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Pulls, pressures and the Pakistan Army

May 13, 2015 08:13 IST

The recent postings and promotions of three-star generals in the Pakistan Army have propelled some of former chief Ashfaq Parvez Kayani's favourites to traditionally important positions, says Rana Banerji.

The recent promotions of three-star generals in the Pakistan Army went almost unnoticed, except for a small disclosure on the Inter-Services Public Relations website on April 9, 2015, but they indicate an interesting course correction that may alter the succession stakes when General Raheel Sharif's term as chief concludes in November, 2016.

Sharif's first reshuffle of senior lieutenants general last year had seen Lt General Zubair Mohd Hayat, an artillery officer being sent to replace the famed Lt Gen (retd) Khalid Kidwai as director-general, Strategic Plans Directorate.

Earlier chiefs had not disturbed Kidwai, as he enjoyed great prestige in the West as someone who had introduced a fairly secure system of checks and balances in Pakistan's nuclear control hierarchy, a welcome respite from the lax days of A Q Khan.

There may have been a design to this move.

Hayat was perceived as Ashfaq Parvez Kayani's choice to head the army down the line. He had been Kayani's director-general of staff earlier.

When Sharif moved him out of the 31 Corps, Bahawalpur command after he had done barely 10 months there, many believed he was being side-tracked to make way for Sharif favourites, Chief of General Staff Lt General Ishfaq Nadeem and newly promoted Director-General, Inter-Services Intelligence, Rizwan Akhtar, in the succession stakes for next chief.

However, this time, even as Nadeem is moved out to complete a customary Corps command at II Corps, Multan, replacing Lt General Abid Pervaiz, retired, Hayat makes a comeback to the traditionally important CGS slot.

He will now be the senior most lieutenant general with command of a corps, strategic command and CGS under his belt, suddenly making him the front-runner for chief in 2016.

Two other Kayani favourites have gained momentum in the recent changes.

Shahid Baig Mirza has been promoted as military secretary, with Mazhar Jamil, the current MS and another artillery man moved to the director-general, SPD slot vacated by Hayat.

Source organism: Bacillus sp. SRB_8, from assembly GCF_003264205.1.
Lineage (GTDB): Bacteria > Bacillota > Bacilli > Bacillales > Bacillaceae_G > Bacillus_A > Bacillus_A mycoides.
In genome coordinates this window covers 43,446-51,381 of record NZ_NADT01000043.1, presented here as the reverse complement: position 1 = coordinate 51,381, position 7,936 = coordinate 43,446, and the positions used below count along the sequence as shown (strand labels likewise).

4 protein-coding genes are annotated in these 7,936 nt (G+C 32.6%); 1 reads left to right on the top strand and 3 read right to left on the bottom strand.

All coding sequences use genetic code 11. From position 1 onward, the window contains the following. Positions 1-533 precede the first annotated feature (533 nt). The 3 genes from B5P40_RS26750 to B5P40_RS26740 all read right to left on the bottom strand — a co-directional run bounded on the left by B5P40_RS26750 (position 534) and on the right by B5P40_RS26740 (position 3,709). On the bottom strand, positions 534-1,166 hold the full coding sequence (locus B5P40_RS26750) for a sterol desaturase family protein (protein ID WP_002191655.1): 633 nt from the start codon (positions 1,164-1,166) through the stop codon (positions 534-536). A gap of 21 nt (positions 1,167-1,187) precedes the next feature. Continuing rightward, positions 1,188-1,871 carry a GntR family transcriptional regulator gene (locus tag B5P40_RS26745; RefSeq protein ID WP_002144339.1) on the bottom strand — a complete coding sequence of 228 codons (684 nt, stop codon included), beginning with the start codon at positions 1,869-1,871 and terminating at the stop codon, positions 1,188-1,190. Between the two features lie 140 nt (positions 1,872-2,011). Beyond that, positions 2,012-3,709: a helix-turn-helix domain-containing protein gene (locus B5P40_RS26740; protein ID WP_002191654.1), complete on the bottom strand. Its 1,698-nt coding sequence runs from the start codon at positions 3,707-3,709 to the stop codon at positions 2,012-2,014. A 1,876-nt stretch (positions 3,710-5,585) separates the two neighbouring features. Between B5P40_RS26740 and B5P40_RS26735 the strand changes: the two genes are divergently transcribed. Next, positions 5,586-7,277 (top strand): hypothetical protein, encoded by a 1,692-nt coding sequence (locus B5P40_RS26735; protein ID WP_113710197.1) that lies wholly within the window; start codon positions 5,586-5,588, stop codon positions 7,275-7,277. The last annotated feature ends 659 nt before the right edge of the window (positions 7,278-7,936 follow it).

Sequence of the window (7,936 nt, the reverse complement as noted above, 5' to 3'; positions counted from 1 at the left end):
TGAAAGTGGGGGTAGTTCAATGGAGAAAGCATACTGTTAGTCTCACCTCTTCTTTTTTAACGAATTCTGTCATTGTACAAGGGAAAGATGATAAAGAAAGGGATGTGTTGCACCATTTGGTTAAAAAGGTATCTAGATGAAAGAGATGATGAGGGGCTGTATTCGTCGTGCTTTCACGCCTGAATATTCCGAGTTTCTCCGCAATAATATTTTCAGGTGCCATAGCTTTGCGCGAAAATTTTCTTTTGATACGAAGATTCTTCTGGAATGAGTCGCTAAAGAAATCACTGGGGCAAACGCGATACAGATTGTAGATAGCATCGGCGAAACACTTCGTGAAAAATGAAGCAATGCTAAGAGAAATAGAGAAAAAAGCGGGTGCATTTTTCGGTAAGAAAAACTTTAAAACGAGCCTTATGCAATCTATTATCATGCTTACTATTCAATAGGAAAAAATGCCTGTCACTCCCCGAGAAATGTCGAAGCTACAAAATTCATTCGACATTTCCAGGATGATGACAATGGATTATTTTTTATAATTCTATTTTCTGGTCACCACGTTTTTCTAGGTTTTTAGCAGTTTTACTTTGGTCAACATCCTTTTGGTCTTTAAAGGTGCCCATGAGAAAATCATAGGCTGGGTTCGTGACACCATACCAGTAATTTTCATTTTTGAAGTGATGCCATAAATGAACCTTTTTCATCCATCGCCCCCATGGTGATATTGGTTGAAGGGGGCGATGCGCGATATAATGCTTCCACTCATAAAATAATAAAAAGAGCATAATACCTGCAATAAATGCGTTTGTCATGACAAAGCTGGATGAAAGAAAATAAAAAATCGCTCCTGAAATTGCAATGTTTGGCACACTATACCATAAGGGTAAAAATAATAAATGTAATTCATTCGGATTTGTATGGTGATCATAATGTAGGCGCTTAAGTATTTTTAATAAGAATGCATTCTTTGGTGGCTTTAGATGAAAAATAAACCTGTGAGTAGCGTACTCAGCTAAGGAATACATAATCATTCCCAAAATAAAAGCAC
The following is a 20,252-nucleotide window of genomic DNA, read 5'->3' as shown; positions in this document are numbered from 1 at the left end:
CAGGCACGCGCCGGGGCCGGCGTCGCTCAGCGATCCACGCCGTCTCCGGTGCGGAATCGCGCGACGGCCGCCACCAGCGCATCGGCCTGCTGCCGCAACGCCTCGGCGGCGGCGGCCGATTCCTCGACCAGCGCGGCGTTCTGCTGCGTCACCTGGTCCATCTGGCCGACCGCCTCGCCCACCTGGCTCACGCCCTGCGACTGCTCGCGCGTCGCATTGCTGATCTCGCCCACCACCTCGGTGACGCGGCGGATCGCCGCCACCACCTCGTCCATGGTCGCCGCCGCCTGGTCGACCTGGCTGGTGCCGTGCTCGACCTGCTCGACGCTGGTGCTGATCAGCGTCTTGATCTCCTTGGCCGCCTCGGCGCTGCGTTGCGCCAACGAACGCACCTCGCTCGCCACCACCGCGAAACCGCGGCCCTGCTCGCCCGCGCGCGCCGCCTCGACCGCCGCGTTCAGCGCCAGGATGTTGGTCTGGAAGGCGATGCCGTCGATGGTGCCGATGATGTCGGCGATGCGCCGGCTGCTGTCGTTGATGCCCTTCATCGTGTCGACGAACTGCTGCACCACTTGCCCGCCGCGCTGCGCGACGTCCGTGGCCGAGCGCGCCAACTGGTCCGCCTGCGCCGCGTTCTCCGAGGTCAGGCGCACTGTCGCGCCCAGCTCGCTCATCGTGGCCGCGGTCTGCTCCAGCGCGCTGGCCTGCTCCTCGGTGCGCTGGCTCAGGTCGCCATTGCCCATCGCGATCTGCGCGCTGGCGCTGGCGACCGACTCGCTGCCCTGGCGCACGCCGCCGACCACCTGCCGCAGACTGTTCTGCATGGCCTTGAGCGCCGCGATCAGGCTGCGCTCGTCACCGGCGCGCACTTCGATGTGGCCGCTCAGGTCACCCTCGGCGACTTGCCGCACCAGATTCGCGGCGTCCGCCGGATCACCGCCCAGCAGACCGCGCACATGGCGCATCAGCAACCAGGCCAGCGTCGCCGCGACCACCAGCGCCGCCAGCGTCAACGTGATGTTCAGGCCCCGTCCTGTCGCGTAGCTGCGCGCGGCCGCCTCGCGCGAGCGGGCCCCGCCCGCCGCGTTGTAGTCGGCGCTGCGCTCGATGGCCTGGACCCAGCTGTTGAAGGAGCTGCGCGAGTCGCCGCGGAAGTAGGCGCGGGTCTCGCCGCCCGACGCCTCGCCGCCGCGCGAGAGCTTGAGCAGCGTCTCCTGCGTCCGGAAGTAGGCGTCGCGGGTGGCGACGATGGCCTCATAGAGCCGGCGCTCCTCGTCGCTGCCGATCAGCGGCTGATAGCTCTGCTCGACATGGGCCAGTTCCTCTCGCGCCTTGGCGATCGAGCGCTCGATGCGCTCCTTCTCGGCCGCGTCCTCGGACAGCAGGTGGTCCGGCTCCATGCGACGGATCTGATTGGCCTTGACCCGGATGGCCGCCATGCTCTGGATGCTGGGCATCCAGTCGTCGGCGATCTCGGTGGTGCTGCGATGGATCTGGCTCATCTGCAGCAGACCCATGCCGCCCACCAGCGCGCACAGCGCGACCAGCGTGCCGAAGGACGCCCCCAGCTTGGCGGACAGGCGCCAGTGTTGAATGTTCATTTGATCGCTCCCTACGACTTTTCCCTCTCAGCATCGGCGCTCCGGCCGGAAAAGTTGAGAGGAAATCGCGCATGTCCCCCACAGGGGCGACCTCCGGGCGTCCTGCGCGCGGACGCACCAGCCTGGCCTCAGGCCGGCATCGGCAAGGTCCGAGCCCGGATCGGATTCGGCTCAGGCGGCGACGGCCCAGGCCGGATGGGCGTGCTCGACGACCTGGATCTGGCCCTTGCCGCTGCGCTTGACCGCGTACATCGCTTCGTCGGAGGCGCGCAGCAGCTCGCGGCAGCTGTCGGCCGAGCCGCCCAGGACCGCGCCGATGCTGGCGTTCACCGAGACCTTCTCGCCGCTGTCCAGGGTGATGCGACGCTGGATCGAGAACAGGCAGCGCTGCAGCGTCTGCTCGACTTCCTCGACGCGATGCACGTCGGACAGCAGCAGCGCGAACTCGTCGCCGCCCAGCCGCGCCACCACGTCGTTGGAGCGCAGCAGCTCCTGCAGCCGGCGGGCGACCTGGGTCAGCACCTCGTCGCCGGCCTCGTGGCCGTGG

Mirza also served on Kayani's personal staff and was given a prized posting to command 10 Division, Lahore (which usually helps army generals get good plots in Defence Housing Society, Lahore).

Hayat's other brother, Omar Mohd Hayat, who is from Ordnance, is also promoted and sent to the lucrative post of chairman, Ordnance Factories.

The Hayat brothers now become a singularly fortunate army family -- sons of a brigadier, with two enjoying three-star status and a third, Major General Ahmed Mahmood Hayat holding the important deputy director-general, analysis slot in the ISI.

There has been criticism in the recent past about Sharif's promotions, alleging that a disproportionately large number of serving and retired Piffers (Frontier Force regiment) officers were promoted (five out of the 15 infantry complement in 28 posts of lieutenant general) or given key slots last time, such as defence secretary (Lt General retd Alam Khattak).

This time, Sharif has been more circumspect. Of the six given lieutenant general ranks this time, only one is from Piffers, Lt Gen Anwar Ali Hyder, who was director-general, staff duties in COAS (Chief of Army Staff)' Secretariat.

He now goes as president, National Defence University (previously known as NDC), Rawalpindi. Its previous incumbent, Lt Gen Javed Iqbal Ramday, a Sind Infantry officer, was moved as Corps Commander, 31 Corps, Bahawalpur, replacing the other Javed Iqbal, now retired.

Another major general promoted, Lt General Malik Zafar Iqbal, a Baloch regiment officer still awaits a posting. He may go as director-general, joint staff, Chaklala, vice Lt General Muhd Asif, retired, or be accommodated in a Corps command, either at Lahore (4 Corps) or Quetta (12 Corps) if these slots fall vacant and if he is in Sharif's good books.

Javed Mohd Bukhari is promoted as quartermaster general. He is from Engineers, raising their share of lieutenants general to three. The last promotion is of Surgeon General, Lt General Syed Muhd Imran Majeed, who is from Army Medical Corps and succeeds Lt General Azhar Rashid, retired.

Overall, the postings/promotions could be indicative of new constraints on the army chief from within the senior collegiate generals' lobby, who usually sit in on the vetting of promotions from two stars to three-star generals but do not have a final say in actual postings, which remain the chief's prerogative.

These pulls and pressures also reflect a more hard-line position taken by Sharif on India policy lately, with hawkish ISPR criticism made public against India's Research and Analysis Wing on Muttahida Qaumi Movement instigation, allegations about involvement in Baluchistan and Federally Administered Tribal Areas.

Political observers in Pakistan see these as "a balancing act", which may help the army chief to "gain more space" on the continuing crackdown against Islamic radical militants and others of criminal hue, in Karachi.

The next set of army three-stars promotions will become due in October, 2015.

The author is a retired special secretary, Cabinet Secretariat, Government of India

Rana Banerji
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